Jalebis [£2.20 for 250g]- sweet, crispy spirals of deep fried batter soaked in a sweet syrup; the batter is made of maida (refined flour) and sugar and deep-fried in circular motion to create these round circles of delight. They have a velvety interior with a crisp, sugary exterior. Moreish!!!
Perfect to eat in a thali with something pungent to offset the heat, or one of the lovely way to round off a meal with a sweet treat. It is one of the most well known Indian sweets around the world. Love the feeling of the sticky syrup just dribbling gently down your fingers – brings back memories of childhood travelling for over 1.5hr to get into London to get these sweet treats!
A bit of background cookery information, the key difference between these beautiful thin, crisp jalebis (which are made using a classic Asian Indian method) and other ‘jalebis’ from around the world (like the ones from Ambala and other Muslim owned confectioners, which are made using the Arabic method, are thicker in appearance and which have a soft chewy inside texture with a crystallized sugary exterior coating) is the type of flour used to make the batter and the thickness of the batter when fried.
(Though do not confuse these with Imarti, a Bengali sweet that looks similar but made in a coil shape from urad dhal paste, or Chhena Jalebi/ Zalabia, which is from the Eastern regions of the Indian subcontinent and the Middle East/ Levant and are more akin to a beignet/ sugared doughnut, as the batter is made up of flour, yeast, yoghurt and sugar/ honey.)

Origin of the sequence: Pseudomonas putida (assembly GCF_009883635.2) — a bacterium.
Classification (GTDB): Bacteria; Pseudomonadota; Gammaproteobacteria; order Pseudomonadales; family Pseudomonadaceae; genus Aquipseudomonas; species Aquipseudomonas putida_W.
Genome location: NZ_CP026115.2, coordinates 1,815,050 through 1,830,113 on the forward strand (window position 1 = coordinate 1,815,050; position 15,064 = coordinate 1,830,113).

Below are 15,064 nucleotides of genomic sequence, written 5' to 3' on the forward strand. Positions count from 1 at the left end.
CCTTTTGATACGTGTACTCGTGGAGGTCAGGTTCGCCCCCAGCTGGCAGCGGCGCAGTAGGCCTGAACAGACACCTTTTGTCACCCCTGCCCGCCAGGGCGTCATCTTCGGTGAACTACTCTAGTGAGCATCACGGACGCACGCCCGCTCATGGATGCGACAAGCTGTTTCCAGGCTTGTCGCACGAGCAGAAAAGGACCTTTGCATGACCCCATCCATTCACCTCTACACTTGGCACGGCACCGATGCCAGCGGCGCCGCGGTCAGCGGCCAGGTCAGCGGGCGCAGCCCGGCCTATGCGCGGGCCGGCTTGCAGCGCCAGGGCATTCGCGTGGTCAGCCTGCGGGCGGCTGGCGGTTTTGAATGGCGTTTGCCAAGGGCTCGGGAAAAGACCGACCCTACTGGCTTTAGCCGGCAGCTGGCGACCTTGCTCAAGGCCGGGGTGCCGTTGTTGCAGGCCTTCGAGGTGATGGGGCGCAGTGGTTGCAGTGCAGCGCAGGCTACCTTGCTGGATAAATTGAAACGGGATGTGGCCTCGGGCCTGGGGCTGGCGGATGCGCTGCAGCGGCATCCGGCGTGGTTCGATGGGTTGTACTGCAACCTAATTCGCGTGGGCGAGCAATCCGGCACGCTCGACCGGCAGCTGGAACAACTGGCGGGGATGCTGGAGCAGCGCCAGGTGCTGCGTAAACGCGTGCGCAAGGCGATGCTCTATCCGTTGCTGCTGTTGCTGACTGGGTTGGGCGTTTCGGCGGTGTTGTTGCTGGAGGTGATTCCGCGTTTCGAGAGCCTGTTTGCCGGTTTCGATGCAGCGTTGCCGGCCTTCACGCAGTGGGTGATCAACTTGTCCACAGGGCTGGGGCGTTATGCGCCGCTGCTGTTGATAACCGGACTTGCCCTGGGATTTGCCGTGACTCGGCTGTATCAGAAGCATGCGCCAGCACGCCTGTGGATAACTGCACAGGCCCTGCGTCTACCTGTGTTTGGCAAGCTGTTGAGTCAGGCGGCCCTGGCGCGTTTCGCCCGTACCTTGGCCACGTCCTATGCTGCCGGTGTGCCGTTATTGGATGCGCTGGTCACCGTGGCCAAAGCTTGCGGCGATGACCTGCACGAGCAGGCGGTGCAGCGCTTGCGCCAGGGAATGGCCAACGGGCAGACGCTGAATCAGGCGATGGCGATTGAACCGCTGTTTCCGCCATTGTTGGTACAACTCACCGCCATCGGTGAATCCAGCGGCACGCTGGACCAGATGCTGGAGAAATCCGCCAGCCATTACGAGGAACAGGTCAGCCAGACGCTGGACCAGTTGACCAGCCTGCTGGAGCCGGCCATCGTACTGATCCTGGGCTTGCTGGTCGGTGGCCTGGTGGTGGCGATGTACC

It has been super hard choosing our favourites, as all Gupta’s products are produced to a high standard and are of such good quality that you would be very hard pressed to find fault with anything!
We highly recommend you ordering your savoury and sweet treats from Gupta’s for Diwali, any other celebrations of yours, or even if like us you just enjoy high quality Indian treats from time to time. Trust us, when you have a look at what they offer and have tried their products, you will be like us, a kid in a sweet shop wanting everything and going back for more!
Gupta’s have three locations in London, in Kingsbury, Euston and Hendon for in-store collections. They are Event Caterers and can be found at Street Food markets, plus have been featured in Time Out London, Evening Standard, and Londonist too.
You can also order from the comfort of your own home via Gupta’s UK website – use our exclusive code to get 15% discount at the checkout: GOANTOLONDON
We were lucky enough to receive a hamper of goodies from Niederegger, a family run marzipan and confectionery company that has been going since the 1800’s.
If anyone, like us, has been scarred by inferior marzipan on top of Christmas cake, etc let us just take a moment to reassure you that Niederegger’s marizpan will convert you instantly. Tasting of actual high quality almonds (as that what it’s made of!) rather than almond essence, it has a flavour that is delicate and delicious. It also pairs brilliantly with chocolate, as we discovered to our pleasure.